|Name: _________________________||Period: ___________________|
This test consists of 5 short answer questions, 10 short essay questions, and 1 (of 3) essay topics.
Short Answer Questions
1. What is the enormous structure in the countryside that the Narrator notices standing out?
2. What is the name of the Eastern boys' friend that joins them in jumping the Wall?
3. For how many Fridays do the Eastern boys jump the Wall before they are stopped by the West Berlin patrol?
4. When the Narrator moves to Berlin, what has just gone up?
5. On his first visit to the wall, what does the Narrator watch?
Short Essay Questions
1. What are the Narrator's neighbors in Berlin like?
2. How is the difference in the importance of the Wall shown in Western and Eastern maps?
3. How does the Narrator view the East from the S-Bahn train station?
4. What is the difference in reporting between West and East German politicians on the Soviet invasion of Afghanistan on the evening news?
5. How does Kabe outwit both the East and West German governments?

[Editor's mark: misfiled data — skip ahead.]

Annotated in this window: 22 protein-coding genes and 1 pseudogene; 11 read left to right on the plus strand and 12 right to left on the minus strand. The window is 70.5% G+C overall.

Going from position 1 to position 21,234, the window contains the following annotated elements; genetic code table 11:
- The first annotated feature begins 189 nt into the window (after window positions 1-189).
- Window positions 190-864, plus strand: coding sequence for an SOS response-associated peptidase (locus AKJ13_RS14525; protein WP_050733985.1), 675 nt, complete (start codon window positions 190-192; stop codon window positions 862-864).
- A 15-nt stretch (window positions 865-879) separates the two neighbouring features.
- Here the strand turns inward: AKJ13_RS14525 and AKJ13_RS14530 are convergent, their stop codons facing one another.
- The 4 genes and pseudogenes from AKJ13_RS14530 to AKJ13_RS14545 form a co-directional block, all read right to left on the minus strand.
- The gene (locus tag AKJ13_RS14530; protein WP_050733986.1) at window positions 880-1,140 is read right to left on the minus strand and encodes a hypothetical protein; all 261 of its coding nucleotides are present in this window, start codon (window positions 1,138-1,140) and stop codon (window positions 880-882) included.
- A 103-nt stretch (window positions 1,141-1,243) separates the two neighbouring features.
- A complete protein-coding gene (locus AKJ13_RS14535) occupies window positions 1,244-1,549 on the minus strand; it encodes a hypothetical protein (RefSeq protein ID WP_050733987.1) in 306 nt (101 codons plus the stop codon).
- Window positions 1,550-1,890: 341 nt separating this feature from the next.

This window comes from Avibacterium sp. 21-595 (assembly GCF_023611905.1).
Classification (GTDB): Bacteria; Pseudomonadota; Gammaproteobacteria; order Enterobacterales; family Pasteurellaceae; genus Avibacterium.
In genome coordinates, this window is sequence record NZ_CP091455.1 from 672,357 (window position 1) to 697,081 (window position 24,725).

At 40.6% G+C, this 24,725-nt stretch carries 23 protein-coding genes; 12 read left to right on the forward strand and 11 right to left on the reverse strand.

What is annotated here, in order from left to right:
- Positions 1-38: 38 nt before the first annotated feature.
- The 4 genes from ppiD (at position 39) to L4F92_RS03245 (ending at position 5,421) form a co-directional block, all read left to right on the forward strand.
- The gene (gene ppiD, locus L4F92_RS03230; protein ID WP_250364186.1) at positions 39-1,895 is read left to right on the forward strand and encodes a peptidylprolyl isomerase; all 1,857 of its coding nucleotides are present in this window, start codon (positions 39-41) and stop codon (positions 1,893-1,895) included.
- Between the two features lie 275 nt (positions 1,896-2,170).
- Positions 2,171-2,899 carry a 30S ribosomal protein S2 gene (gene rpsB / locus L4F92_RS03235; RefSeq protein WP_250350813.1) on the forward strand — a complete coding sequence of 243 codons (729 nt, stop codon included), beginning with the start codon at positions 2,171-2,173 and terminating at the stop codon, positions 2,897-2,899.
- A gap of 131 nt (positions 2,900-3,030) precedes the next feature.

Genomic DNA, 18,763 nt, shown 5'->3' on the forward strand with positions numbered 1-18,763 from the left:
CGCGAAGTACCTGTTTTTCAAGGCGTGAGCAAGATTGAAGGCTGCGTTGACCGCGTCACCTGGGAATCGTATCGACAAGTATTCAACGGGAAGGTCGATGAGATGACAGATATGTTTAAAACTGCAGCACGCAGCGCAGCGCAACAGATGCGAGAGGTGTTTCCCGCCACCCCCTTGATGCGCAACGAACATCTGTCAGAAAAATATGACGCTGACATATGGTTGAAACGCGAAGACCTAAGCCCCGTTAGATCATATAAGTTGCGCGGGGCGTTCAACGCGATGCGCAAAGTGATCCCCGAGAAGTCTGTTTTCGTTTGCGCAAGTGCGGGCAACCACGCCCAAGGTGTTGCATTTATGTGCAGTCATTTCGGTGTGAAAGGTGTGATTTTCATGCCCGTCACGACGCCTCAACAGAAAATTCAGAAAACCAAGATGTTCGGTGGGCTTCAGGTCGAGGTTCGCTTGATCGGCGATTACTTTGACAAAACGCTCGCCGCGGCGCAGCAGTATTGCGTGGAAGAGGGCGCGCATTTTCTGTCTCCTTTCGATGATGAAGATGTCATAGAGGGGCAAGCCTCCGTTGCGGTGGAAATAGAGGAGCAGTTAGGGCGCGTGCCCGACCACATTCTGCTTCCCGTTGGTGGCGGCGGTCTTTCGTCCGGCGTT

6. How does the Narrator describe Kabe?
7. How do the DDR and the Western television reflect bias when it comes to news reporting?
8. What does the woman with bulging eyeballs who visits Pommerer have to say about solidarity?
9. How do Pommerer and the Narrator differ on their views regarding East and West Germany and change?
10. What is the story that Pommerer tells the Narrator about the Willy boys and their friend Lutz concerning the Wall?
Write an essay for ONE of the following topics:
Essay Topic 1
Describe Lena. What is her role in the story? What was Schneider trying to accomplish by creating the Lena' character in the novel?
Essay Topic 2
What is the significance of the Wall? When was the Wall erected? How does it divide Berlin? How does it divide the people of Berlin? What does the Wall symbolize? What international relationships are changed as a result? Who gains or loses power?
Essay Topic 3
One of the main themes in the book is ethical and social responsibility. List at least four examples where Schneider employs this specific theme. Is the battle between making ethical choices obvious or subtle? What characters are involved in this kind of battle? Do you think the right person or group won? Does good always triumph over evil in the case of "The Wall Jumper" ethics? Where do these definitions appear vague or incomprehensible?
This section contains 876 words
(approx. 3 pages at 300 words per page)